Black Canyon, river trip, adventure, kayak, Salamander Paddle gear

Black Canyon Boogie

October 24, 2021// Leave a comment

 I'm not sure it's ever going to feel 'comfortable' when you find yourself completely out of place, more than a little over your head, and yet somehow exactly where you want to be.

That thought passed between my ears while catching my breath, high on the portage above Sieve City rapid within the Black Canyon of the Gunnison.

I lived in Colorado for almost 30 years.  I'd been there for 20 before ever setting foot within the Gunnison Gorge, and couldn't believe what I'd been missing.  I completed many wondrous trips via the Chukar route before meandering upstream to find new and novel views.  And it is so quantitatively different up there that I was never quite satisfied.  My favorite number is more.

But the gradient and geology forming the rapids within the Black Canyon create a very different beast from the Gunny Gorge.  Ask anyone -- I'm simply not good enough for the Black.  Knowing that hasn't dissuaded me from aspiring to see it.

A few years ago I found and inhaled Duane Vandenbusche's historical anthology on the Black Canyon.  Of particular note was the first full descent of this river corridor over 60 (70?  Can't remember: I loaned the book out and it hasn't made it back yet...) years ago, using inflatable mattresses.    Reading that made me laugh out loud at the drive and pluck, but it also made me realize if they could do a "raft" assisted hike to see the whole canyon, then so could I.

Not long after that, an experienced paddling partner shared that most people don't paddle much harder than class III within the Black.  Why?  Sieves.  So many enormous rocks have fallen into the narrow river corridor through millennia that in places the river isn't even visible, so deep is it buried beneath boulders.  During this conversation I learned that many have a special rating for the rapids within the Black: III++.  Much of the paddling may not be harder than intermediate level, but it's often immediately above a sieve, so you simply can't make mistakes.

That thought -- and those consequences -- festered in my head for years before the opportunity and timing finally aligned to spend a few days deep down in there.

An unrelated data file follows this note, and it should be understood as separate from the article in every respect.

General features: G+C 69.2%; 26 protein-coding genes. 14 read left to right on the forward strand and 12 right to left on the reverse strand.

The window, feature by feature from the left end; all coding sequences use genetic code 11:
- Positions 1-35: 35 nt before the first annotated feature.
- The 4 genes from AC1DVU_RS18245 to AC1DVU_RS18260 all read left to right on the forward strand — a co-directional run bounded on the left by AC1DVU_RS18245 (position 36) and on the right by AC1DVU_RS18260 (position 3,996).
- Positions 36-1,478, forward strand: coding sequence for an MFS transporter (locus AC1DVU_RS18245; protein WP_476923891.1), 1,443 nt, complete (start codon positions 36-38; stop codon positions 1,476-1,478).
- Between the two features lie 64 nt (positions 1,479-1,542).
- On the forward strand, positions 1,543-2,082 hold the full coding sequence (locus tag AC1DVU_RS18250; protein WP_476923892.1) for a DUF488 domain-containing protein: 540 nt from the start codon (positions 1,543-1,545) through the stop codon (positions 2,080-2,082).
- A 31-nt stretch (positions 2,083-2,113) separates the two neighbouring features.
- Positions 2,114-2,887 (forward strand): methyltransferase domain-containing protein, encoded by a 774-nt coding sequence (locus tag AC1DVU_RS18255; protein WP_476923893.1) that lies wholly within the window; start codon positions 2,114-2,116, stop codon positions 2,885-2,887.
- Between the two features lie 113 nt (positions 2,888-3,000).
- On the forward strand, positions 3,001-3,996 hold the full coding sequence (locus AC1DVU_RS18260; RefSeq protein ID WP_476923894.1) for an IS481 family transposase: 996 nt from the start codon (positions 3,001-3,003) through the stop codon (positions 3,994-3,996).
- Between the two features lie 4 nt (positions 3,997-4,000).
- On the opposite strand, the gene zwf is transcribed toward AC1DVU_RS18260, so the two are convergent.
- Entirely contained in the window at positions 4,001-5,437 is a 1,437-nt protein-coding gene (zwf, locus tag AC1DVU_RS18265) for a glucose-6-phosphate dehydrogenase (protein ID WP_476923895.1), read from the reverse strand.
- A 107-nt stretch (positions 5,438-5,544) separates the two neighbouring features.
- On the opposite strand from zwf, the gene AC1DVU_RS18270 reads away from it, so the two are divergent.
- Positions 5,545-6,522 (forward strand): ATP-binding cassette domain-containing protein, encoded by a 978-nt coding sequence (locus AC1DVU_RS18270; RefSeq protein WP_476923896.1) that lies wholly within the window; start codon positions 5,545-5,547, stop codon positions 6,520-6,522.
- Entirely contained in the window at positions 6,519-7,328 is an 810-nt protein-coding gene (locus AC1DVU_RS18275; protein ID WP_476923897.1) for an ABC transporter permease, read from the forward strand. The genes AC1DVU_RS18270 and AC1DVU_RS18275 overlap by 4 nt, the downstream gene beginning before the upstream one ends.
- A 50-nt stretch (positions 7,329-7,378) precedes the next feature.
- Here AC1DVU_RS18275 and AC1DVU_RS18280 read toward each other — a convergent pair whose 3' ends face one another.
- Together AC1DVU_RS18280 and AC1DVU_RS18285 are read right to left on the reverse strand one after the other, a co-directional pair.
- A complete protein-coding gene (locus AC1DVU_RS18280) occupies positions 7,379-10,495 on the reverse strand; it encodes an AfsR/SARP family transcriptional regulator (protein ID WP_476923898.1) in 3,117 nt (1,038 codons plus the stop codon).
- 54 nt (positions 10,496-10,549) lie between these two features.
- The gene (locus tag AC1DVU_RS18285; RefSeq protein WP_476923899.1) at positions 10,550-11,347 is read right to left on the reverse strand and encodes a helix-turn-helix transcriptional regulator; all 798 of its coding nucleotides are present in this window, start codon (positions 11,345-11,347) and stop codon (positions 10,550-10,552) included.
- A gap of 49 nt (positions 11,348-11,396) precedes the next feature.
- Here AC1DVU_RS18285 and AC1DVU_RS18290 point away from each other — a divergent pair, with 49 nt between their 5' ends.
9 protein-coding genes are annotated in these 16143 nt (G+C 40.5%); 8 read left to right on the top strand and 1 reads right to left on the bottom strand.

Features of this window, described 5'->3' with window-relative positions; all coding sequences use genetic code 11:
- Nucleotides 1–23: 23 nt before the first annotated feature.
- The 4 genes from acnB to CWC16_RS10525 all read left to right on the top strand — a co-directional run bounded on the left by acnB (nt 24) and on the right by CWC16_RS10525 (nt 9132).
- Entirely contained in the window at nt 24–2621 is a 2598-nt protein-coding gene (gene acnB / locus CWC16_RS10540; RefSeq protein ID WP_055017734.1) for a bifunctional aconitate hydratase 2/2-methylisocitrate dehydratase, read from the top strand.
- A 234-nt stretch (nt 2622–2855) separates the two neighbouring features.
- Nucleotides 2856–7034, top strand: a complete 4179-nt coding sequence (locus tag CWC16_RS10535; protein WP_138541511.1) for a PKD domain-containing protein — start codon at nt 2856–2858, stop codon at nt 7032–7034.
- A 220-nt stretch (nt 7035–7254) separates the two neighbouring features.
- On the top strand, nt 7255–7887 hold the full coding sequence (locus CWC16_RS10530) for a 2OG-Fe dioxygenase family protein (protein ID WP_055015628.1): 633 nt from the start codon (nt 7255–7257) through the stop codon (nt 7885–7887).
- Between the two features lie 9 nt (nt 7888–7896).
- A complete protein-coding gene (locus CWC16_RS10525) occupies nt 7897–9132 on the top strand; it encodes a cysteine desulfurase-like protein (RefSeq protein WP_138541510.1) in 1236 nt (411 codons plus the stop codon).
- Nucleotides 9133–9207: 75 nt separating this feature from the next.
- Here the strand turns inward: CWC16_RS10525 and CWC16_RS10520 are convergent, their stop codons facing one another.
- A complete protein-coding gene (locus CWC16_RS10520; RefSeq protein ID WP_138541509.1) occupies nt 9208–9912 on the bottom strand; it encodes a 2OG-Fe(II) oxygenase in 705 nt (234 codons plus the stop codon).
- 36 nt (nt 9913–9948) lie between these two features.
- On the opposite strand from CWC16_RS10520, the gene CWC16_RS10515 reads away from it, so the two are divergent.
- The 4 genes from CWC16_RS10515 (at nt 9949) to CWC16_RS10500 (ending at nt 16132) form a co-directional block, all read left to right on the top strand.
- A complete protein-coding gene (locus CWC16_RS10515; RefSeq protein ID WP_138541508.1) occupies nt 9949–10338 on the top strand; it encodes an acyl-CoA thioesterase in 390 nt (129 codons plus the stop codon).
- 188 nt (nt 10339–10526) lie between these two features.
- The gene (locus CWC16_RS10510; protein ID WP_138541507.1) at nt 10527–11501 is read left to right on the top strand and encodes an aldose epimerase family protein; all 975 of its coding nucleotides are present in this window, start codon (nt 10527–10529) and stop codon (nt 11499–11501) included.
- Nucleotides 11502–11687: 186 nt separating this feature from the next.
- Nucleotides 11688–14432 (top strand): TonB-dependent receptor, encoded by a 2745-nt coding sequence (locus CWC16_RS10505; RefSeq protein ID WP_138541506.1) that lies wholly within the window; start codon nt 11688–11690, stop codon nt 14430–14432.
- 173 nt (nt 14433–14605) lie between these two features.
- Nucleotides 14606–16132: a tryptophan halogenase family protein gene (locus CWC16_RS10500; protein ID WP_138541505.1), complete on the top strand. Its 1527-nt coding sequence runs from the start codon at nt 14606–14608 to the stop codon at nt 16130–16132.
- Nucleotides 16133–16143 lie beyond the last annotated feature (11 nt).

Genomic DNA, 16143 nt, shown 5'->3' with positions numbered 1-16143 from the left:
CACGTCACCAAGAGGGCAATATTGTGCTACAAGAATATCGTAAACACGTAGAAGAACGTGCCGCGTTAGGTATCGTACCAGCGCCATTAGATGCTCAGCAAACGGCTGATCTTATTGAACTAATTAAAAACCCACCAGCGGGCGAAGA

Those that would run the Black normally drive down the East Portal road and launch a few steps from their vehicles.  That road has been closed for construction all year, meaning that in order to access the river we needed to find a different way in.  Paddling Crystal Reservoir and then portaging the dam sounded like a fine adventure -- until we were told by the Bureau of Reclamation that setting foot on the dam was illegal and that we would be prosecuted.  Easy choice to hike down the Tomichi Route.  

That route drops ~2000' in one mile, which explains why there were still permits available on a gorgeous Saturday morning, as well as why kayakers don't use it.  I wouldn't go so far as to call it exposed, but you definitely had to stay engaged to keep from kicking rocks down onto your friends.

And once at the bottom?


I went in knowing that I was going to shoulder my boat a lot.  I was surprised how much "a lot" ended up being.  I was tired, sore, beat-down for 4 days after.  I was equally surprised how many times there wasn't really an option to portage.  I definitely didn't run anything that anyone would ever call class V.  But I felt like I ran a few aggregate miles of busy IV, most of it without scouting.  If it wasn't a named rapid, then my compadres -- all of whom had been here before -- would rally through, calling over their shoulders as they dropped in, "It's just boogie!".


And yeah -- boogie is what you call the in-between.  But some of that boogie turned out to be the hardest stuff I'd paddled this calendar year.  My point is that even Spiderman is going to have to paddle more than class III in the Black.  If you're giving thought to heading in, give a second thought on whether you're really ready.  I'm not sure I was.

We had 600cfs.  This crew said that was the lowest they'd bother going in for.  It felt junky, with hundreds of barely covered rocks in play.  That said, the gradient + this flow gave it enough juice that I think I'd have been yet more on edge with higher flows.  They assured me that it was much, much cleaner at 1k.  Would I go back for that much more?  Grub for thought.

We were all paddling Alpacka Valkyrie's.  They sold a limited run of ~50 for 2021, but my understanding is that they are going to be (more) widely available for '22. 

I've embedded two vids: one from my 'boogie' perspective, and one from Jeff who ran a lot more.

Thanks to Ben Phillips, Jeff Creamer, Dan Thurber, and John Baker for holding my hand and ushering me through an indescribable, otherworldly place.

Thanks to you for checkin' in.


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